This stone flower urn stands at the intersection of North Street and Norfolk Road in Litchfield. There are no markers or inscriptions to tell the curious passerby when or why it was built, or by whom. Further investigation, however, reveals that this is one of the many contributions made by the Litchfield Garden Club to beautify the town.
2013 marks the 100th anniversary of the Litchfield Garden Club. On September 9, 1913, nine women from the Litchfield area met at the home of Edith and Alice Kingsbury on North Street and organized the club, with annual dues of two dollars. S. Edson Gage, an architect who had designed the Litchfield Playhouse that stood at the site of the current town hall, was elected president.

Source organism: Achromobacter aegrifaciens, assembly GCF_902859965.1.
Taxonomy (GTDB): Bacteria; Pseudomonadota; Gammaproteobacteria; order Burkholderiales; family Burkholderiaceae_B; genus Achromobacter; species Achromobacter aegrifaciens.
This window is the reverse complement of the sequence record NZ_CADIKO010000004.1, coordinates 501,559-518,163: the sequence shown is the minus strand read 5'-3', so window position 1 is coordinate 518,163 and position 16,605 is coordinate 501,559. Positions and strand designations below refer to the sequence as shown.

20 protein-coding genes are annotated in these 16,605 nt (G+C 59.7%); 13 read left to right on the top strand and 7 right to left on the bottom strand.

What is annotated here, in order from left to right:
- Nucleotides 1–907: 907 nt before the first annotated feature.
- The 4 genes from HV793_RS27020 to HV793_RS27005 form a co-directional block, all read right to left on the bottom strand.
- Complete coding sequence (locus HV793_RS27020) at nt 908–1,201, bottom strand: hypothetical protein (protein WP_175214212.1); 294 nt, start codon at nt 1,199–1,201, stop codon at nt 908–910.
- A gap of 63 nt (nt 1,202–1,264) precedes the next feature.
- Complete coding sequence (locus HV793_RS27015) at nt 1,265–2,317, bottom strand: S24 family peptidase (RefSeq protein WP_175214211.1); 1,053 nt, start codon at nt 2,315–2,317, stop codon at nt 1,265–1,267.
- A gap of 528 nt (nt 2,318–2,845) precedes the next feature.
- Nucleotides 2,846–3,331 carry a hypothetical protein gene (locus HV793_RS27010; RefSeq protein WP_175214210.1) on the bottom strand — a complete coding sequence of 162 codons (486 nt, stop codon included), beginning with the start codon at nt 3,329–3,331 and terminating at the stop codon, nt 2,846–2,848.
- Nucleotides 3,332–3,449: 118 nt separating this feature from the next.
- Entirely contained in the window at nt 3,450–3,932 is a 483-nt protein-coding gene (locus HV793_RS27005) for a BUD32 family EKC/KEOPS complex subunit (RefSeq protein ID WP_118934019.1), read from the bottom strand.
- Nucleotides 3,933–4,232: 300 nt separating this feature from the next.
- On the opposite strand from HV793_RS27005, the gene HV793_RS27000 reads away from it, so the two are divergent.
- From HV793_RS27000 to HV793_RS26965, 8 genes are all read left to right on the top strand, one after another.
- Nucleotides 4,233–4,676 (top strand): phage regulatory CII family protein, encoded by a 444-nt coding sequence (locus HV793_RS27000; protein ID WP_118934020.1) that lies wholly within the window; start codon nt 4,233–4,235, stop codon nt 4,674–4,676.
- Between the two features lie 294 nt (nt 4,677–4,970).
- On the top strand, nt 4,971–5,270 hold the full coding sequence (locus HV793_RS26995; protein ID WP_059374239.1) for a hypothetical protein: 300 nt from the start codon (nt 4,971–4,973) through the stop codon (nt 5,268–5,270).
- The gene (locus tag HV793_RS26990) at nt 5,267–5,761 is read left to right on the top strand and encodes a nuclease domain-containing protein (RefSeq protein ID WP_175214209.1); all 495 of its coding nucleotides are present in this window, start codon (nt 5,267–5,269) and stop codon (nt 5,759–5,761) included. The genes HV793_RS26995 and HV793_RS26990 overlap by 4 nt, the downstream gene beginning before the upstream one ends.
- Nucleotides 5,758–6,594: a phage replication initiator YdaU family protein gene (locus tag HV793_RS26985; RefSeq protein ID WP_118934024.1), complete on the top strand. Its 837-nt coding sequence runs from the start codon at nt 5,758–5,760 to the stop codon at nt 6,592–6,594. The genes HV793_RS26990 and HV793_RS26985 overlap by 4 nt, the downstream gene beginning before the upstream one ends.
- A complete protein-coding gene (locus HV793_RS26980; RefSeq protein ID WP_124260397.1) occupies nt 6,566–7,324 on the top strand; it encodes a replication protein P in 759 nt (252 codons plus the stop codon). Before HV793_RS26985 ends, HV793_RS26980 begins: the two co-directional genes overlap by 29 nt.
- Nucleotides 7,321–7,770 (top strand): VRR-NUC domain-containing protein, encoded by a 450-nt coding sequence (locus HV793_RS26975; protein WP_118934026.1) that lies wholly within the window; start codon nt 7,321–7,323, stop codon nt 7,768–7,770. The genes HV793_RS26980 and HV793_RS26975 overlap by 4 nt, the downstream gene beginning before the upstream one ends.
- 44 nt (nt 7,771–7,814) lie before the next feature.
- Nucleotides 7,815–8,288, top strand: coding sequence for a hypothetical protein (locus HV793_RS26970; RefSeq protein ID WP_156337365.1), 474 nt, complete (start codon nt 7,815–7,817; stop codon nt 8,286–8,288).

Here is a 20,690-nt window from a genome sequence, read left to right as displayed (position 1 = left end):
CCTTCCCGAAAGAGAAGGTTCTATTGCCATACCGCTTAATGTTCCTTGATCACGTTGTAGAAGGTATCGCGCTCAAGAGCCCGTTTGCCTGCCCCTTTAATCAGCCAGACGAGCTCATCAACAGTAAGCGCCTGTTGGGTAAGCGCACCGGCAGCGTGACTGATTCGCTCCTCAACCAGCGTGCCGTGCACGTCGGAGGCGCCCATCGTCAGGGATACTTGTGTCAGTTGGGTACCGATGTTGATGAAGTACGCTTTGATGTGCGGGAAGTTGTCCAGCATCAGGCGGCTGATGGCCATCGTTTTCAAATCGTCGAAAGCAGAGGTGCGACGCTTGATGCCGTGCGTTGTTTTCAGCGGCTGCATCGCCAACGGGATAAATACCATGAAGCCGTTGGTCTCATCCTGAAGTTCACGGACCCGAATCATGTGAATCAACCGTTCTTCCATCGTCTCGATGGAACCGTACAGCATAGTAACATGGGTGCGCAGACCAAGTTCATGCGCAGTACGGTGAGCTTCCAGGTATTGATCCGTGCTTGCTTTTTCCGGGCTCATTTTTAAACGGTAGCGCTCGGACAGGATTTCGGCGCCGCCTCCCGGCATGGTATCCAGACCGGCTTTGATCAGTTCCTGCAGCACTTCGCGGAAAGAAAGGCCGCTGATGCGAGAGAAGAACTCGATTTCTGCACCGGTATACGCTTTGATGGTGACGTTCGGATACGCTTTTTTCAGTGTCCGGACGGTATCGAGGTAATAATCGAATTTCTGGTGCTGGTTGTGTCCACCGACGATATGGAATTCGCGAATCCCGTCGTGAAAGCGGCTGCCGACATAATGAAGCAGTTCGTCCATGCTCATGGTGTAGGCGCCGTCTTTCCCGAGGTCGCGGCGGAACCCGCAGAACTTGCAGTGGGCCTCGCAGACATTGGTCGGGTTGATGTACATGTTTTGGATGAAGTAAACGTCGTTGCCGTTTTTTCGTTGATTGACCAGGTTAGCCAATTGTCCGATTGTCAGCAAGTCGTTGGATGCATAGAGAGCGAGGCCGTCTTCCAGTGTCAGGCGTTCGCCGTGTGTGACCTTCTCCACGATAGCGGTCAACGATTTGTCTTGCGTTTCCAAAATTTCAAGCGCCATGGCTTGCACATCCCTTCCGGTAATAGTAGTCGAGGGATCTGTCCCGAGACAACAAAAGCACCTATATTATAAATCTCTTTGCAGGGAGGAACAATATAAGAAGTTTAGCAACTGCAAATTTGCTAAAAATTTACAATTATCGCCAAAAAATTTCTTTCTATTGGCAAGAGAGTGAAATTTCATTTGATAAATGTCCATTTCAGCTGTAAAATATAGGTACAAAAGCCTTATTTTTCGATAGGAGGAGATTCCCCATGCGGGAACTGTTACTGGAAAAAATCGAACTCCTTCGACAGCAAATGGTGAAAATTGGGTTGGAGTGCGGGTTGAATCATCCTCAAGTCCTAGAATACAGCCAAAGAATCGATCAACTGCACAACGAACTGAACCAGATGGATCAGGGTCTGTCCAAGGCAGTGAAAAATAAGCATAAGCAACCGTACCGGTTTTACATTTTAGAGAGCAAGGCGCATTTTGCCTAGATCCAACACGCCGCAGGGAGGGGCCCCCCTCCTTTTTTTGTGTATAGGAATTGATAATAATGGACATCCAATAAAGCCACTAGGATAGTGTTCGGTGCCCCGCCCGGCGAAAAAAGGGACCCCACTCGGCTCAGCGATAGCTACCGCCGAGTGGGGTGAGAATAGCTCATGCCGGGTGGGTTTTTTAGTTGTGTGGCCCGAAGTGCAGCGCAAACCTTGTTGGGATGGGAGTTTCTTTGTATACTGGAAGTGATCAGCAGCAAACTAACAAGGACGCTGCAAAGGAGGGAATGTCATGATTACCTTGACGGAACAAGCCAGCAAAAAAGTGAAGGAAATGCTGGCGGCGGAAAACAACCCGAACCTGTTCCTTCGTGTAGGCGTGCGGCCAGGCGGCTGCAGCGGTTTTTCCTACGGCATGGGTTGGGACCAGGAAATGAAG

The organization’s first civic project took place in 1914, when – in cooperation with the Village Improvement Society – they spent ten dollars for plantings at the town’s train station on Russell Street. After the First World War the club was active in maintaining the plantings at the train station as well as beautifying the grounds of the town’s schools and library, and in creating Litchfield’s Wild Gardens on land leased from White Memorial.
The Norfolk Road planter was installed in 1954 (the club’s website indicates there may have been others along Norfolk Road), flowers were planted at traffic intersections, and the organization was also instrumental in getting Litchfield’s Historic District added to the National Registrar of Historic Places. More recently, the club has replanted the trees along North and South Street that were originally planted by Oliver Wolcott, Jr. to commemorate the original 13 states and installed period lighting on the Litchfield Green.
Happy 100th anniversary to the Litchfield Garden Club, which has done so much to enhance the natural beauty of our town!